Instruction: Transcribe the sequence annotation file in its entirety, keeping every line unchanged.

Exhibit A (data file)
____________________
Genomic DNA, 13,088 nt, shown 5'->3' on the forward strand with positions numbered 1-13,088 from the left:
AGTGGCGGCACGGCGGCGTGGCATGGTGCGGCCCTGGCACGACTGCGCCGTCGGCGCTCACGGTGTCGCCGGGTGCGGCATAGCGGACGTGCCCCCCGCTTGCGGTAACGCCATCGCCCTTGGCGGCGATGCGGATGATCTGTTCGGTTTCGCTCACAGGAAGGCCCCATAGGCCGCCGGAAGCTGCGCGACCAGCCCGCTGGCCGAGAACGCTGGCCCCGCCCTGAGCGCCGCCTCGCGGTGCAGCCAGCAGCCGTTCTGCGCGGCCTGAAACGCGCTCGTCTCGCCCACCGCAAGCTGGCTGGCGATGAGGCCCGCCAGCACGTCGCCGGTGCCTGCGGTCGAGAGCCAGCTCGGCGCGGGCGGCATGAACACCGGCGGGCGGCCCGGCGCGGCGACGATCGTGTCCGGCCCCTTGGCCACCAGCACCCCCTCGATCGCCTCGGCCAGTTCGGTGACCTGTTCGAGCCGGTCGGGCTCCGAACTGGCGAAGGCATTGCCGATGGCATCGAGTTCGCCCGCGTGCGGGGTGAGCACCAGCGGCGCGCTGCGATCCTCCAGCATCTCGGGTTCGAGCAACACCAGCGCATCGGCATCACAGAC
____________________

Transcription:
Genomic DNA, 13,088 nt, shown 5'->3' on the forward strand with positions numbered 1-13,088 from the left:
AGTGGCGGCACGGCGGCGTGGCATGGTGCGGCCCTGGCACGACTGCGCCGTCGGCGCTCACGGTGTCGCCGGGTGCGGCATAGCGGACGTGCCCCCCGCTTGCGGTAACGCCATCGCCCTTGGCGGCGATGCGGATGATCTGTTCGGTTTCGCTCACAGGAAGGCCCCATAGGCCGCCGGAAGCTGCGCGACCAGCCCGCTGGCCGAGAACGCTGGCCCCGCCCTGAGCGCCGCCTCGCGGTGCAGCCAGCAGCCGTTCTGCGCGGCCTGAAACGCGCTCGTCTCGCCCACCGCAAGCTGGCTGGCGATGAGGCCCGCCAGCACGTCGCCGGTGCCTGCGGTCGAGAGCCAGCTCGGCGCGGGCGGCATGAACACCGGCGGGCGGCCCGGCGCGGCGACGATCGTGTCCGGCCCCTTGGCCACCAGCACCCCCTCGATCGCCTCGGCCAGTTCGGTGACCTGTTCGAGCCGGTCGGGCTCCGAACTGGCGAAGGCATTGCCGATGGCATCGAGTTCGCCCGCGTGCGGGGTGAGCACCAGCGGCGCGCTGCGATCCTCCAGCATCTCGGGTTCGAGCAACACCAGCGCATCGGCATCACAGAC